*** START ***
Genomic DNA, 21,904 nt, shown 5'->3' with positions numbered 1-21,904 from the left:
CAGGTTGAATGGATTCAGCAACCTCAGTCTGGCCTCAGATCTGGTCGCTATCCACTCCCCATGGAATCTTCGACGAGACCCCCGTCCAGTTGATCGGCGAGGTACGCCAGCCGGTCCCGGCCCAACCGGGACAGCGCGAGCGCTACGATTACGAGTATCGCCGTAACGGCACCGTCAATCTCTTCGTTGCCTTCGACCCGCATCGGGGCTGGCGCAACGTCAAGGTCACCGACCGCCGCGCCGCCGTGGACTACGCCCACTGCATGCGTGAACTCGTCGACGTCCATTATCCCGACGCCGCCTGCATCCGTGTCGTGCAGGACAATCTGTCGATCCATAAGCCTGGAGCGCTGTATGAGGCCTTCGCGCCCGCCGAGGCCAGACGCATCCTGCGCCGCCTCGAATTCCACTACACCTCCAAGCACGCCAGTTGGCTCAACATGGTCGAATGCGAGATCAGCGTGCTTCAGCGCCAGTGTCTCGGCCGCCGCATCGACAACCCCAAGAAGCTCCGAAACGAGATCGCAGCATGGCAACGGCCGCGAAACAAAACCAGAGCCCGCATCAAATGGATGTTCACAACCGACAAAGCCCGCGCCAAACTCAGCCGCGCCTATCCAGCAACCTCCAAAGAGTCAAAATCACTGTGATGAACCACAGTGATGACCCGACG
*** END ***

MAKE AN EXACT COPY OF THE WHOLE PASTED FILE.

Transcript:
Genomic DNA, 21,904 nt, shown 5'->3' with positions numbered 1-21,904 from the left:
CAGGTTGAATGGATTCAGCAACCTCAGTCTGGCCTCAGATCTGGTCGCTATCCACTCCCCATGGAATCTTCGACGAGACCCCCGTCCAGTTGATCGGCGAGGTACGCCAGCCGGTCCCGGCCCAACCGGGACAGCGCGAGCGCTACGATTACGAGTATCGCCGTAACGGCACCGTCAATCTCTTCGTTGCCTTCGACCCGCATCGGGGCTGGCGCAACGTCAAGGTCACCGACCGCCGCGCCGCCGTGGACTACGCCCACTGCATGCGTGAACTCGTCGACGTCCATTATCCCGACGCCGCCTGCATCCGTGTCGTGCAGGACAATCTGTCGATCCATAAGCCTGGAGCGCTGTATGAGGCCTTCGCGCCCGCCGAGGCCAGACGCATCCTGCGCCGCCTCGAATTCCACTACACCTCCAAGCACGCCAGTTGGCTCAACATGGTCGAATGCGAGATCAGCGTGCTTCAGCGCCAGTGTCTCGGCCGCCGCATCGACAACCCCAAGAAGCTCCGAAACGAGATCGCAGCATGGCAACGGCCGCGAAACAAAACCAGAGCCCGCATCAAATGGATGTTCACAACCGACAAAGCCCGCGCCAAACTCAGCCGCGCCTATCCAGCAACCTCCAAAGAGTCAAAATCACTGTGATGAACCACAGTGATGACCCGACG